Shufelt and Braunstein last month sum up the accumulating safety data on female testosterone replacement TRT the past sixty years: that “replacement of serum plasma testosterone levels to or slightly above the reference range for young women does not increase the risk of hepatotoxicity, endometrial hyperplasia, behavioral, cardiovascular, cancer or haematolological adversity. Models of superphysiologic testosterone levels, such as polycystic ovarian disease, have not shown an increased risk of breast cancer. As with all hormone therapy, testosterone therapy should be individualized to optimize benefits without risks”.
ie all SHT- ERT, TRT and PRT- should be parenteral and titrated to physiological SH balance so as to give maximal well-being without causing significant proliferation in acne, hirsutism, adiposity, breast or uterus.
Hence it is unwise to give even TD estrogen unopposed even after hysterectomy.
Even unopposed progesterone- as is now so popular as “natural” over-the-counter cream- has proliferative effects on the uterus and breast, so should not be used post menopause without monitoring these organs and ensuring adequate blood levels of balancing androgen. While progesterone itself has many physiological benefits, both natural progesterone and synthetic progestins may activate dormant breast cancer (Horwitz 2008), accelerate aging hearing loss (Sellars 1971; Dubno 2008; Horner 2008; Price 2009); and overall, RCTs do not show that they reduce fracture risk. And of course liberal use of progesterone will suppress what endogenous estrogen and testosterone remains post menopause, as oral and depot synthetic hormones do in contraceptive use.
As always in human physiology, it is unpredictable to what extent progesterone may convert to testosterone and estradiol. Despite Dr John Lee’s enthusiastic advocacy (backed by no RCTs), the absence of proven benefit of progesterone on bone density and fracture risk long term discredits progesterone as a significant source of estrogen and testosterone- but does not negate it’s indisputable role in longterm balanced HRT as an immunomodulating neuropsychoprotective.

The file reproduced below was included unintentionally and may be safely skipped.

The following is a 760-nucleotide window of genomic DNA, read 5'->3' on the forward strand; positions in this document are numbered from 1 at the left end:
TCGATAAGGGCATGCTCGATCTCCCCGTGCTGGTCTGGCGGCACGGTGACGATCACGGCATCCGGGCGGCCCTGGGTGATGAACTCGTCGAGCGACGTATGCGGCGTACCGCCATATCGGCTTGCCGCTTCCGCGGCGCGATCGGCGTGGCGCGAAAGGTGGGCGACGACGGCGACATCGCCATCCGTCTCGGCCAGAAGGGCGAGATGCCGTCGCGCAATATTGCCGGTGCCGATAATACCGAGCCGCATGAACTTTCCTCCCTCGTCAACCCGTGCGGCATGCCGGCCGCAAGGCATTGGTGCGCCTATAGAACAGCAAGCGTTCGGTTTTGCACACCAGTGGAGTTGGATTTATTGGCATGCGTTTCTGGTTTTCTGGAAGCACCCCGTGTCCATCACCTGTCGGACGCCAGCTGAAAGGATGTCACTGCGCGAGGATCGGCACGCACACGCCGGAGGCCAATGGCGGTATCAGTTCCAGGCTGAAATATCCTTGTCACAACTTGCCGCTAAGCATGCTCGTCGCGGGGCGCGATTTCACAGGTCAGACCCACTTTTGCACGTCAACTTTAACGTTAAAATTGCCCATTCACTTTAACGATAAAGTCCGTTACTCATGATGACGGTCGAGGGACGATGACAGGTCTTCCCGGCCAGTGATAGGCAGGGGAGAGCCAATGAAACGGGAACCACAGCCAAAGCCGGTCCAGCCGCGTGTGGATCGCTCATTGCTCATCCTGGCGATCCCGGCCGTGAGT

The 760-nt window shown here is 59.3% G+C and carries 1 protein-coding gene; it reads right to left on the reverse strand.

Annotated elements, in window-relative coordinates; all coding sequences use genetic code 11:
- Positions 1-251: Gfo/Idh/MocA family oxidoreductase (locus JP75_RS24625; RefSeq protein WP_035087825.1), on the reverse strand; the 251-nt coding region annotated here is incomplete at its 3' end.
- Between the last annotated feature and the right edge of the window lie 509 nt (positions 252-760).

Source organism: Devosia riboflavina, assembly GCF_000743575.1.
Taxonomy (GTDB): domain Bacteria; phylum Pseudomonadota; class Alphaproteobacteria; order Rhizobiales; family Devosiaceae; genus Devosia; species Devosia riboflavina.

The comprehensive recent review of HRT by Santiago Palacios points out that progesterone has a different function profile from all synthetics, being anti-aldosteronergic ie not fluid-retaining, and weakly anti-androgenic. He stresses the target of ultralowdose estrogen to maximize the benefit:risk ratio, with consensus that appropriate HT started soon after menopause almost halve both CHD and fracture risk.
The KEEPS RCT now well under way (Harman, Naftolin ea – with roughly similar CEE and TDERT dose to the Indiana trial, and oral micronized progesterone) will no doubt again confirm the better safety profile of TD ERT over premarin, with no risk from the cyclical progesterone- but that trial is only to run for 5 years ie to finish in 2012, so it will not negate Henderson’s strong 30year-old data that oral CEE +- progestin taken for more than about a dozen years increases the incidence of breast cancer, although it lowers mortality. So far KEEPS is running smoothly without concerns arising (Mitch Harman personal communication).
Prescribing appropriate OHT extends healthspan and lifespan. But should it ever be preferred if it increases the risk of thrombosis, and from the 2nd decade of use breast cancer? whereas this risk is minimized with addition of appropriate testosterone, especially if all SHRT is parenteral.
In contrast to Victorian times when only a minority of women survived to menopause, the average age of menopause is now around woman’s midlife, and there is never contra-indication to the healthspan-lengthening benefits of balanced SHRT for the second half-century of life.
The Indiana study in hormone-deficient teens is a signpost that both young and old need the youthful balance of physiological levels estradiol, testosterone and progesterone – for far more than reproduction, sexuality and femininity- but, crucially, at physiological parenteral dose that will not expose her to breast cancer activation, ie avoiding oral HT.
Crucial as all three prime hormones are in the young, sexuality and femininity are sadly not essential for reproduction- but once experienced, cherished while the heart and eyelashes still flutter… For obvious reasons well known to sexually active adults, like PMW at all ages, girls with Turner’s syndrome should also be entitled to the benefits of appropriate triple hormone replacement from mid-teens so they too can experience appropriate mature adult sensuality and bonding.
The estrogen-progestin treatment of Turner’s Syndrome and PMW is also a paradigm of the increasingly common problem of flattened sexuality in young women- from birth-control xeno-hormones; cortisone and psychotrope use; AIDs and ARV use; metabolic syndrome and diabetes; and after pelvic cancer therapy or sterilization. All these women should be considered for appropriate parenteral sex hormone therapy (if necessary with all three hormones) based on both their clinical picture and full hormone profile.